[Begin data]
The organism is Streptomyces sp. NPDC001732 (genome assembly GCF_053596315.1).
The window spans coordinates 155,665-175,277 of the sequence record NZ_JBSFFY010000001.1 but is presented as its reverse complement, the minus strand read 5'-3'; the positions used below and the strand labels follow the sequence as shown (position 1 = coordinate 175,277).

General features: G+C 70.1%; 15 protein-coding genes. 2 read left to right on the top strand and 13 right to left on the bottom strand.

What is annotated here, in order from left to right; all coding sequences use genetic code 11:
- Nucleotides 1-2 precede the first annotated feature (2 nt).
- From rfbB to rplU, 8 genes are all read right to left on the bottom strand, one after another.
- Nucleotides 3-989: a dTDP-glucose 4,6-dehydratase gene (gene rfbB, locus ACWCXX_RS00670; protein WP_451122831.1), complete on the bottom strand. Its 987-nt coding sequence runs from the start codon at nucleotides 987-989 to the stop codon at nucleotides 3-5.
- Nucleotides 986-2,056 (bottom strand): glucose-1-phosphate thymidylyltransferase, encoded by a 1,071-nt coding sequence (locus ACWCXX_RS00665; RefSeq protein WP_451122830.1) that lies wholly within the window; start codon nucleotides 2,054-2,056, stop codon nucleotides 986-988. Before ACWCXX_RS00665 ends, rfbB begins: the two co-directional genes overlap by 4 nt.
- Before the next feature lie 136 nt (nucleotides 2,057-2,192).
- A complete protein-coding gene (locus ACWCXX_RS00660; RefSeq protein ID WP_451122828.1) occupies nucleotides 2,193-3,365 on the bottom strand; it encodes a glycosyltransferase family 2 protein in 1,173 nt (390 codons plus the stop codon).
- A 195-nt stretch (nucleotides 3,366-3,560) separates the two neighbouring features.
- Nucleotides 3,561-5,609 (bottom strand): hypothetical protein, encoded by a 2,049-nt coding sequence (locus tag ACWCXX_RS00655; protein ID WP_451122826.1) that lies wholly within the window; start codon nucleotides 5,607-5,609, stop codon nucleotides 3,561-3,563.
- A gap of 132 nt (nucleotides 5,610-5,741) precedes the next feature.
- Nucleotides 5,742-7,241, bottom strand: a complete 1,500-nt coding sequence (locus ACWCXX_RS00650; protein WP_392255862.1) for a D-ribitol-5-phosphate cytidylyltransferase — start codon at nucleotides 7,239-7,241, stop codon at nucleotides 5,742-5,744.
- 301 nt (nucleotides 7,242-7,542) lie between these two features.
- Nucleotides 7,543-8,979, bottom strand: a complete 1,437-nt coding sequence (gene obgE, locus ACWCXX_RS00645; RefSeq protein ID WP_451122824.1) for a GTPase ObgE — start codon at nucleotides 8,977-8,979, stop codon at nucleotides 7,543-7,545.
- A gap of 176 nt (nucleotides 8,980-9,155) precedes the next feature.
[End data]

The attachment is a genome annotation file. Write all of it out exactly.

The organism is Streptomyces sp. NPDC001732 (genome assembly GCF_053596315.1).
The window spans coordinates 155,665-175,277 of the sequence record NZ_JBSFFY010000001.1 but is presented as its reverse complement, the minus strand read 5'-3'; the positions used below and the strand labels follow the sequence as shown (position 1 = coordinate 175,277).

General features: G+C 70.1%; 15 protein-coding genes. 2 read left to right on the top strand and 13 right to left on the bottom strand.

What is annotated here, in order from left to right; all coding sequences use genetic code 11:
- Nucleotides 1-2 precede the first annotated feature (2 nt).
- From rfbB to rplU, 8 genes are all read right to left on the bottom strand, one after another.
- Nucleotides 3-989: a dTDP-glucose 4,6-dehydratase gene (gene rfbB, locus ACWCXX_RS00670; protein WP_451122831.1), complete on the bottom strand. Its 987-nt coding sequence runs from the start codon at nucleotides 987-989 to the stop codon at nucleotides 3-5.
- Nucleotides 986-2,056 (bottom strand): glucose-1-phosphate thymidylyltransferase, encoded by a 1,071-nt coding sequence (locus ACWCXX_RS00665; RefSeq protein WP_451122830.1) that lies wholly within the window; start codon nucleotides 2,054-2,056, stop codon nucleotides 986-988. Before ACWCXX_RS00665 ends, rfbB begins: the two co-directional genes overlap by 4 nt.
- Before the next feature lie 136 nt (nucleotides 2,057-2,192).
- A complete protein-coding gene (locus ACWCXX_RS00660; RefSeq protein ID WP_451122828.1) occupies nucleotides 2,193-3,365 on the bottom strand; it encodes a glycosyltransferase family 2 protein in 1,173 nt (390 codons plus the stop codon).
- A 195-nt stretch (nucleotides 3,366-3,560) separates the two neighbouring features.
- Nucleotides 3,561-5,609 (bottom strand): hypothetical protein, encoded by a 2,049-nt coding sequence (locus tag ACWCXX_RS00655; protein ID WP_451122826.1) that lies wholly within the window; start codon nucleotides 5,607-5,609, stop codon nucleotides 3,561-3,563.
- A gap of 132 nt (nucleotides 5,610-5,741) precedes the next feature.
- Nucleotides 5,742-7,241, bottom strand: a complete 1,500-nt coding sequence (locus ACWCXX_RS00650; protein WP_392255862.1) for a D-ribitol-5-phosphate cytidylyltransferase — start codon at nucleotides 7,239-7,241, stop codon at nucleotides 5,742-5,744.
- 301 nt (nucleotides 7,242-7,542) lie between these two features.
- Nucleotides 7,543-8,979, bottom strand: a complete 1,437-nt coding sequence (gene obgE, locus ACWCXX_RS00645; RefSeq protein ID WP_451122824.1) for a GTPase ObgE — start codon at nucleotides 8,977-8,979, stop codon at nucleotides 7,543-7,545.
- A gap of 176 nt (nucleotides 8,980-9,155) precedes the next feature.